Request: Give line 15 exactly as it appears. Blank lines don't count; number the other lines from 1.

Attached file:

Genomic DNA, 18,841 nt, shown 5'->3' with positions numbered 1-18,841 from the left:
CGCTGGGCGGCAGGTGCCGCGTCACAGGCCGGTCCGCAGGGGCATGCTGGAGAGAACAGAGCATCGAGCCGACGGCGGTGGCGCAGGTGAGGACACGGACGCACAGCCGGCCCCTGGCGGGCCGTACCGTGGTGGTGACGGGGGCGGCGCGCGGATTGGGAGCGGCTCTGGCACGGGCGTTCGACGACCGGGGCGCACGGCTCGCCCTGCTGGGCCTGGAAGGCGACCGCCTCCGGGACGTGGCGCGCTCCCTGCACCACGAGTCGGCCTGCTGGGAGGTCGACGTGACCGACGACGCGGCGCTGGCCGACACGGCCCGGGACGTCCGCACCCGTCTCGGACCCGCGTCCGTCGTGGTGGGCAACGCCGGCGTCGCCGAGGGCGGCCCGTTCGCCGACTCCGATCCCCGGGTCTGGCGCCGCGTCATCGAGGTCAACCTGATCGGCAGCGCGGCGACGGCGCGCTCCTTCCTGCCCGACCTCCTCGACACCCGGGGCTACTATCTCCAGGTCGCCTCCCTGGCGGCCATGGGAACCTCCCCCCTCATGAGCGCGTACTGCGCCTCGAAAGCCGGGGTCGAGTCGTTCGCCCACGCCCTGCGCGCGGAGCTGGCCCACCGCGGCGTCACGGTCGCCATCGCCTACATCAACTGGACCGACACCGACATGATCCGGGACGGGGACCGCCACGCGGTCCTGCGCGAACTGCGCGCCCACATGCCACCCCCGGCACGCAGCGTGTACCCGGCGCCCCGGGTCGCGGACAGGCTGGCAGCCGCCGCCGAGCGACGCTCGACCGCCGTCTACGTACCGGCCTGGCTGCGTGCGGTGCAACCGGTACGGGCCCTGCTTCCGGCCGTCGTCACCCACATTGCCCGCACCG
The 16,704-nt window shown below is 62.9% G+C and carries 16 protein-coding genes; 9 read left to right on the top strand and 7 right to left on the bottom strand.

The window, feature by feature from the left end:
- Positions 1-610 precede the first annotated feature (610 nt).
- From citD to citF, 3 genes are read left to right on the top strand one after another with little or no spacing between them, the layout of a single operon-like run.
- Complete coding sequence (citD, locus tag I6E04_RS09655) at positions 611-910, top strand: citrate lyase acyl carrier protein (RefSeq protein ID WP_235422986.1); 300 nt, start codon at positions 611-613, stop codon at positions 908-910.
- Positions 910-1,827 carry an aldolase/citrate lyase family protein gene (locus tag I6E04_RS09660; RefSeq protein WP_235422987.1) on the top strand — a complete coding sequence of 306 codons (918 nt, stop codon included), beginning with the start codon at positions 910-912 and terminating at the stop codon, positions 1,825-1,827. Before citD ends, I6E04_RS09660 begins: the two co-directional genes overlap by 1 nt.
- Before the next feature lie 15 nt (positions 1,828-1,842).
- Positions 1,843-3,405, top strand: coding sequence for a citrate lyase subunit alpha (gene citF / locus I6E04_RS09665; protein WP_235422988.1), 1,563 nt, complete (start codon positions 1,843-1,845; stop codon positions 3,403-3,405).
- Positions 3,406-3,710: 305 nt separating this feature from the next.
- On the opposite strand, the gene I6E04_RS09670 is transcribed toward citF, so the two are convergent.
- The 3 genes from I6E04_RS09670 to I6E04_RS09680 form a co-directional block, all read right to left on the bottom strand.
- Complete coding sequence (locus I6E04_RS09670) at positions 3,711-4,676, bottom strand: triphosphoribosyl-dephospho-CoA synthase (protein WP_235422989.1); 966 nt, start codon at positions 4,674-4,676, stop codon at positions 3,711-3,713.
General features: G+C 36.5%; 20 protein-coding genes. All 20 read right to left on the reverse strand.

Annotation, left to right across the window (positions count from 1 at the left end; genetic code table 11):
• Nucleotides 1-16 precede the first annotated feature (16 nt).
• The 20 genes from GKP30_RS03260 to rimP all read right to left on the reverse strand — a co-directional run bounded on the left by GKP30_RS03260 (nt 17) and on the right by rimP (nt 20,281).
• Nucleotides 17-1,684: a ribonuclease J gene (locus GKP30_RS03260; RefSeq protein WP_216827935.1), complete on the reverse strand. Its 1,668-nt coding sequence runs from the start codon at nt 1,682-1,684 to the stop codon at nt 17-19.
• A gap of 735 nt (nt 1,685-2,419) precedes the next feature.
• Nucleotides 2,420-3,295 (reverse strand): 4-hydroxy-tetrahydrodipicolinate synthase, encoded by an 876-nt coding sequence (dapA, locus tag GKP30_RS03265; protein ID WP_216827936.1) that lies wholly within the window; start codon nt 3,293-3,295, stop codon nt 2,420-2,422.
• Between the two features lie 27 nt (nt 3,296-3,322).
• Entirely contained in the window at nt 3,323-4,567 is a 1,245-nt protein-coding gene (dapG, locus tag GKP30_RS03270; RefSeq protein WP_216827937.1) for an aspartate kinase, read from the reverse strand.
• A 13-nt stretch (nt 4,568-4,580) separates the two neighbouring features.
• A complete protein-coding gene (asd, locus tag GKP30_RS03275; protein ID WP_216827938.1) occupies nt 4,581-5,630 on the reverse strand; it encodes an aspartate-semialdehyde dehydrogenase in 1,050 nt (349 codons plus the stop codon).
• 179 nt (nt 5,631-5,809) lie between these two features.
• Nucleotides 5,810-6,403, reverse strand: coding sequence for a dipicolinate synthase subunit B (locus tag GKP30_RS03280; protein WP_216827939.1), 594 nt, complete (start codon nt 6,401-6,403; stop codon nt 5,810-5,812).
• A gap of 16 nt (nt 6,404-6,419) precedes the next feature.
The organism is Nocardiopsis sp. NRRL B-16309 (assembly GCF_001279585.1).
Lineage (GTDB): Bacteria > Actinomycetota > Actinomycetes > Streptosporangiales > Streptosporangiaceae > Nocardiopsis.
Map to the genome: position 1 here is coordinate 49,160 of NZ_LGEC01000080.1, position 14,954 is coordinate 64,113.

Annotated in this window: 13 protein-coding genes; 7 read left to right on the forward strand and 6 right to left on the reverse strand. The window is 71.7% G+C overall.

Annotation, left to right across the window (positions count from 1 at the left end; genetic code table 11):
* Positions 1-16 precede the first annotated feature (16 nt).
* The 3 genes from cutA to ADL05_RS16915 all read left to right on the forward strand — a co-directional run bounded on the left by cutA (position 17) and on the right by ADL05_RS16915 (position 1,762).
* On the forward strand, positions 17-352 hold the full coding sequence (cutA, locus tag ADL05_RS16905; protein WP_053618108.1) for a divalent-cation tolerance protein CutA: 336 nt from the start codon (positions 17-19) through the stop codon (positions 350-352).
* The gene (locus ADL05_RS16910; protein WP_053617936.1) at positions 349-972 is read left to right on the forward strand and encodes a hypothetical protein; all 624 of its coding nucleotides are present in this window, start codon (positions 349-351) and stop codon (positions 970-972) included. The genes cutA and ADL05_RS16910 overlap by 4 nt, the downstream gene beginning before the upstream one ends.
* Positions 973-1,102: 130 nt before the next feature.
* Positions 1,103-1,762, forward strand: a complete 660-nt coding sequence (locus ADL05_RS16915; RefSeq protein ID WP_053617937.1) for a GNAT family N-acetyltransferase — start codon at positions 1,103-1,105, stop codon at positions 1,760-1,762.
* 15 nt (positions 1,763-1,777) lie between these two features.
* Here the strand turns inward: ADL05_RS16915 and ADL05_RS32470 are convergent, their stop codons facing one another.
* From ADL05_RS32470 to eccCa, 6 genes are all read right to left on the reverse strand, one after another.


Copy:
General features: G+C 36.5%; 20 protein-coding genes. All 20 read right to left on the reverse strand.